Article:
"You can make the data say whatever you want it to."

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Rack that up as one of those popular, throwaway cliches, stated with a ho-hum air as if to say, “It’s so factual and irrefutable that I can’t believe I’m wasting my body’s energy pumping carbon dioxide converted from oxygen into the atmosphere to say it.”

Drives me nuts.

My personal fantasy? Anyone who makes this statement is banned from accessing or using any data for a year.

Why? Because, as stated this way, it fairly directly implies that any sort of data analysis is just a way to drive someone’s agenda or spin the results of an initiative. And, data can absolutely be used to do this. But it doesn’t have to be.

While I may sound like a broken record, I hope that I more sound like a well-produced album, with a selection of tunes that, while all on a similar theme, approach that theme from various angles.

So, two ways to come at the, “whatever you want it to” comment.

Situation 1
Someone makes this statement when discussing data they have looked at or the results of an analysis that was undertaken, directly or indirectly, at their behest. I had this happen today, and the fellow’s initial beef was that the analysis that we had done did not aggressively and vividly back up his own strongly held beliefs about a certain business situation. What he was looking for was an analysis that simply supported his assertion as to the current state of affairs. What temperature does blood boil at? When he dropped the, “You can make data…” comment, it was an intellectual slap in the face of sorts (not that he saw it that way — this is not a fellow who is particularly self-aware as to the impact of his words, and he was by no means trying to insult…um…my chosen career). I pushed back (rather calmly; please hold while I pat myself on the back) that, if he already knew what he wanted the data to say, and if he was just going to push for multiple iterations on the analysis until it said that, then what’s the point? Analysis should be all about answering questions. In this sort of situation, the only question is, “Can I dip my advocacy brush into a bucket of data and paint the picture that already exists in my mind’s eye?”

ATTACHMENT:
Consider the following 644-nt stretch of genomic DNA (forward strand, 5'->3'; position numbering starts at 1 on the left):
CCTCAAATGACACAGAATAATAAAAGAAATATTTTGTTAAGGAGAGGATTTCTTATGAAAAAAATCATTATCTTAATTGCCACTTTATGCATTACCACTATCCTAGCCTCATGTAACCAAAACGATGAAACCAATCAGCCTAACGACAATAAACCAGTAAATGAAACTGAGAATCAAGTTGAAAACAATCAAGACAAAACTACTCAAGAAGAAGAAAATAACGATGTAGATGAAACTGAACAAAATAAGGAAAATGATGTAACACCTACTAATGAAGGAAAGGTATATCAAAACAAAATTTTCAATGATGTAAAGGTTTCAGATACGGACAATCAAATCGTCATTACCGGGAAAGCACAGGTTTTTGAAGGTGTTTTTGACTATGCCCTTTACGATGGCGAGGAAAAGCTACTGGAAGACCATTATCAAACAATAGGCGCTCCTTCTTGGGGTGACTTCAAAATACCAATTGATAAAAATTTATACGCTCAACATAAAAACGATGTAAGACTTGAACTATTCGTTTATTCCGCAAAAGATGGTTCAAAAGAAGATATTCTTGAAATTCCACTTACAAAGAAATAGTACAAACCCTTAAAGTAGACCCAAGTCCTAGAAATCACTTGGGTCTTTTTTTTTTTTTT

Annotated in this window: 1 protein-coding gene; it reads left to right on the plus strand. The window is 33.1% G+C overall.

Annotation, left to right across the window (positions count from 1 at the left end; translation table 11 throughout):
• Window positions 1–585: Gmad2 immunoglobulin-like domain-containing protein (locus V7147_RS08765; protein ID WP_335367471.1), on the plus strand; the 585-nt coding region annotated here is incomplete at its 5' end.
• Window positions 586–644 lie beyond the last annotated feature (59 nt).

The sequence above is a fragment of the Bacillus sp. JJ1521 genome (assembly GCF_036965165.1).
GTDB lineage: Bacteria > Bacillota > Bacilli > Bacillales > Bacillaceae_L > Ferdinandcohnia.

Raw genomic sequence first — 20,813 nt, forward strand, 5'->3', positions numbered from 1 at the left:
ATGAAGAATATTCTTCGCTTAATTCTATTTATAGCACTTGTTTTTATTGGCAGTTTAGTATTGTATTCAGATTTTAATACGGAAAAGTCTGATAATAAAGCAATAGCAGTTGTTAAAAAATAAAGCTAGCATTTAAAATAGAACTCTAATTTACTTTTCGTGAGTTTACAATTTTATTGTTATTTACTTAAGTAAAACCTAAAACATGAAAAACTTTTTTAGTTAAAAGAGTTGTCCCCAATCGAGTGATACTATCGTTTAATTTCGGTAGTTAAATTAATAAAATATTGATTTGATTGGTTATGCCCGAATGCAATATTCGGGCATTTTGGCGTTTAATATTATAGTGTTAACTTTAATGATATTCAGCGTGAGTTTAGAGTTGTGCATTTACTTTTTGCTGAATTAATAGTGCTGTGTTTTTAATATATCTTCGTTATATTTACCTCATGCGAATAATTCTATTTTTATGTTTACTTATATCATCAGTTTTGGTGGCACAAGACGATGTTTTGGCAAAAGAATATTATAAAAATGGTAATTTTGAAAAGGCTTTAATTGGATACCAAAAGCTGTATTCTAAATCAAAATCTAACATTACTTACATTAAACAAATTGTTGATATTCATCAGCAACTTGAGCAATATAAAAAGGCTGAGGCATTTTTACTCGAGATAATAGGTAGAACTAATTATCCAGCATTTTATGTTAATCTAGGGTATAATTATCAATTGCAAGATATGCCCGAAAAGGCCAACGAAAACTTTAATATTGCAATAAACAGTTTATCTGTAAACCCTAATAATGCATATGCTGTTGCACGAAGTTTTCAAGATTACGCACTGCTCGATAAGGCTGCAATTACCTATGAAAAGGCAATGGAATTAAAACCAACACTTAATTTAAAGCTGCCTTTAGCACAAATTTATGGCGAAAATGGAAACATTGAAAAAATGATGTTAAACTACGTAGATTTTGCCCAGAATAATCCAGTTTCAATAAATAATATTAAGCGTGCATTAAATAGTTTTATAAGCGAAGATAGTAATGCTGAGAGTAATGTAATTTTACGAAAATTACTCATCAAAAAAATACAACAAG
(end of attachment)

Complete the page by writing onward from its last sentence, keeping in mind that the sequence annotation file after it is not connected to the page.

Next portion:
Situation 2
This is the case when someone presents data, and someone that is seeing it presented doesn’t buy into what it supposedly supports. Ironically, the person who points out the spinnability of data is the same person who would spin it for his/her own purposes (see Situation 1). This is, quite simply, sad. It’s a waste of a company’s money to pay for someone to take this on. More often than not, though, what happens in this situation is that the user/presenter of the data simply didn’t know how to effectively use the data. It’s sooooo tempting to start with the data. If you do that, you have an infinite number of ways to pivot it, plot it, and print it. And, after making several dozen charts, and realizing you’ve got a real snoozer in the works if you present all of them, you narrow down to 2 or 3 that seem relevant. And, human nature says, the more they seem to show something positive, the more of a relevancy boost they’ll get. The way to avoid this is to have the pre-data discipline to articulate what you’re trying to get at. Publicize those (or, at least, write them down for yourself — it will keep you on the right track!). Doggonit! Seems like half of the songs in this blog-album wind up referring back to one of my first posts. It’s a “how to avoid Situation 2” prescription.

Yes, you can make the data say whatever you want. But, that’s an awfully jaded view of the world. And, with some proper up-front discipline, you won’t be wasting your time trying to make it say what you want, and you won’t be providing much of an opportunity for the people who are receiving the analysis or report to have that cliche pop into their heads.

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  1. Pingback Calculating Trend Indicators | Gilligan on Data by Tim Wilson

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